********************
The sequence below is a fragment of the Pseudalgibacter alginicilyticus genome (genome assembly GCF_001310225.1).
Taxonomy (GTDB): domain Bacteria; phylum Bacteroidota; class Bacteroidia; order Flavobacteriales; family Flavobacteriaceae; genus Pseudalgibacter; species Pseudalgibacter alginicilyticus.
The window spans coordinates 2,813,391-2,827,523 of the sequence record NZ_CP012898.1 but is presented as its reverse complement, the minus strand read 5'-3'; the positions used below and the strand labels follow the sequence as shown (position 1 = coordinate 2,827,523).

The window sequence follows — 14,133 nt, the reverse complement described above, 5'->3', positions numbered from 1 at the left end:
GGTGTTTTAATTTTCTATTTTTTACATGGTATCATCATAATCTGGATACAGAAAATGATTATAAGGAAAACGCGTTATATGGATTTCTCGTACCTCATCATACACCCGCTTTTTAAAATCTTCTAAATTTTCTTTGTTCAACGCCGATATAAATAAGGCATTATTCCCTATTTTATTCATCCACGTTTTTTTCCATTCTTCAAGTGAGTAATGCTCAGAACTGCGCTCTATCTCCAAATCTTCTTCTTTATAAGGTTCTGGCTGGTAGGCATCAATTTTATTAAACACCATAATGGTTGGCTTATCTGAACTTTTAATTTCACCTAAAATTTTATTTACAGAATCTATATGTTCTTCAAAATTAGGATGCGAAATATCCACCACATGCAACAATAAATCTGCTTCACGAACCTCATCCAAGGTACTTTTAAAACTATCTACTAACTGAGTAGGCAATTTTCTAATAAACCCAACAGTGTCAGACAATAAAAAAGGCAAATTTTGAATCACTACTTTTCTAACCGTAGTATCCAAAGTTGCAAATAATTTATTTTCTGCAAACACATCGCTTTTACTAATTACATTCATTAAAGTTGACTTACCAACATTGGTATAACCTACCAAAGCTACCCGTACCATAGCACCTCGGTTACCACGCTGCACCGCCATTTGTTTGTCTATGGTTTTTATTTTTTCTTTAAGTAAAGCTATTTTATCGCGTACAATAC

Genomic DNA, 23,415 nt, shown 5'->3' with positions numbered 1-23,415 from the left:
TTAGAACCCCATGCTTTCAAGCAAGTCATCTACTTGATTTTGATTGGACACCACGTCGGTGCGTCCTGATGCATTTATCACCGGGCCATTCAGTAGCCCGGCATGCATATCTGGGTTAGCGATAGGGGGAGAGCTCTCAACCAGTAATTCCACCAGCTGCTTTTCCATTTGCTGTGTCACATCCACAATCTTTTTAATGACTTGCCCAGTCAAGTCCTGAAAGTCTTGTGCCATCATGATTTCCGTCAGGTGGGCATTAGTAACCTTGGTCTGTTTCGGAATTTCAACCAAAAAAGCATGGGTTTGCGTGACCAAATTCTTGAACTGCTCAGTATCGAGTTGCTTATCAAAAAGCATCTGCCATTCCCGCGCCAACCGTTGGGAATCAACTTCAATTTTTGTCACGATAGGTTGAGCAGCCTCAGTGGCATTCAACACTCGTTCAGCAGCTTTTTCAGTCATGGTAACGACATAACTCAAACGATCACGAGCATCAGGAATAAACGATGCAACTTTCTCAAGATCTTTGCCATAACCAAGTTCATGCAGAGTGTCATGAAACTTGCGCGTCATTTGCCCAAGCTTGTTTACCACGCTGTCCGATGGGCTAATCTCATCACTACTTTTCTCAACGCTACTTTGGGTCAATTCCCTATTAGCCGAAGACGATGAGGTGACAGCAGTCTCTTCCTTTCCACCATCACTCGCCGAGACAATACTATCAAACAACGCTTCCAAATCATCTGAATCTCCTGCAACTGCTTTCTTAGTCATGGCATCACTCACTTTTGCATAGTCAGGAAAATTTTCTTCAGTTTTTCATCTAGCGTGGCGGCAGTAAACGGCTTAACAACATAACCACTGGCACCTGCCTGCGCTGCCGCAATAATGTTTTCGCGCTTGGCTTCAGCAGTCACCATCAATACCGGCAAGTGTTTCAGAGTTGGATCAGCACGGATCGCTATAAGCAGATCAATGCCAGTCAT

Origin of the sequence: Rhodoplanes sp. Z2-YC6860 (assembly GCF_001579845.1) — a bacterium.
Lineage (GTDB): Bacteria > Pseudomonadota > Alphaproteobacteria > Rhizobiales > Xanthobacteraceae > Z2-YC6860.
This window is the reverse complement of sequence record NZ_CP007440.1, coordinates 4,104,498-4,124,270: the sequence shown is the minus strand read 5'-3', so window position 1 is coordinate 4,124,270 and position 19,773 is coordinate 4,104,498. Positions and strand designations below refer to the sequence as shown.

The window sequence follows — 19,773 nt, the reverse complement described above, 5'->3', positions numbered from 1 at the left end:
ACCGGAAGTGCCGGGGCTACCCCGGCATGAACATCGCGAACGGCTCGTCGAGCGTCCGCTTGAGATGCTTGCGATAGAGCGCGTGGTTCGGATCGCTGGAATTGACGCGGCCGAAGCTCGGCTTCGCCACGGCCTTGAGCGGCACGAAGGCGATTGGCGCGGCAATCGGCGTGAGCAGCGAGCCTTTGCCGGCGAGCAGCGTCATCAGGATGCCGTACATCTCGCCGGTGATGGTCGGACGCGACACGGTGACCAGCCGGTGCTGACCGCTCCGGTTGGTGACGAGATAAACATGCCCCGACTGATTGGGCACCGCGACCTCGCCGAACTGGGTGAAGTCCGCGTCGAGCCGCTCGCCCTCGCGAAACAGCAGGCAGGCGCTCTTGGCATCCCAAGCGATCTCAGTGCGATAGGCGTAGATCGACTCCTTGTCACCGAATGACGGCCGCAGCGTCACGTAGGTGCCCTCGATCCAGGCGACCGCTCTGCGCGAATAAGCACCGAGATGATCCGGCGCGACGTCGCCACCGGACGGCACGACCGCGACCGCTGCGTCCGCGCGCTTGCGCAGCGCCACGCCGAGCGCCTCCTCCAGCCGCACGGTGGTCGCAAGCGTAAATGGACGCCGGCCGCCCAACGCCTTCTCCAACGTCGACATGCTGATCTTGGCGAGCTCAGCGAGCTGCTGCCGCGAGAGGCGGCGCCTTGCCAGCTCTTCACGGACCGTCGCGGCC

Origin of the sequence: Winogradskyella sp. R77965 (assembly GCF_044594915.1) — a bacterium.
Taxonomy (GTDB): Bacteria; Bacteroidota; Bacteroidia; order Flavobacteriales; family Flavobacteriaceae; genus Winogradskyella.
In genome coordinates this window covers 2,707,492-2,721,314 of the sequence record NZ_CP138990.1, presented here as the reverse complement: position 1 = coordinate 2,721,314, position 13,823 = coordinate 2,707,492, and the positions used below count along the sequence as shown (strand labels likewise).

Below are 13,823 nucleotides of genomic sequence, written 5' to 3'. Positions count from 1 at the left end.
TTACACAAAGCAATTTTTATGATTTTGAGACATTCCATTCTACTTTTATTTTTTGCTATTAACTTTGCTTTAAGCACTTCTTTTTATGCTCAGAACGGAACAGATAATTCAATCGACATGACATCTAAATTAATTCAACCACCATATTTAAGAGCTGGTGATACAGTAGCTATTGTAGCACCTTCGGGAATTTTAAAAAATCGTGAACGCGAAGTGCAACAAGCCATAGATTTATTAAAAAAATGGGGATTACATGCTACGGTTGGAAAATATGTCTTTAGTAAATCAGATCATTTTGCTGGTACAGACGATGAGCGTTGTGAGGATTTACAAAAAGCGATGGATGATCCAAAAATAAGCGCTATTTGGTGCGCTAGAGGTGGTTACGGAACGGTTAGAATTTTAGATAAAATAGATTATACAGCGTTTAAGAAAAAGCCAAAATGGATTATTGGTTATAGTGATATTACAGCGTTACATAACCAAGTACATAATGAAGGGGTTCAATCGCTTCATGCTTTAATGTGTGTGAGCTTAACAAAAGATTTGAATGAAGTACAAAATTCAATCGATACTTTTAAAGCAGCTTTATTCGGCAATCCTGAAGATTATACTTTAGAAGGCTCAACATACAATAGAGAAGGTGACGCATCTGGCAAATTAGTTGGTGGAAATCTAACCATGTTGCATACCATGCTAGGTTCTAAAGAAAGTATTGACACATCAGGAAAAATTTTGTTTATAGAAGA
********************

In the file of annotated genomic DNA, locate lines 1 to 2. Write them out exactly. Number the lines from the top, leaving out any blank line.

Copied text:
The sequence below is a fragment of the Pseudalgibacter alginicilyticus genome (genome assembly GCF_001310225.1).
Taxonomy (GTDB): domain Bacteria; phylum Bacteroidota; class Bacteroidia; order Flavobacteriales; family Flavobacteriaceae; genus Pseudalgibacter; species Pseudalgibacter alginicilyticus.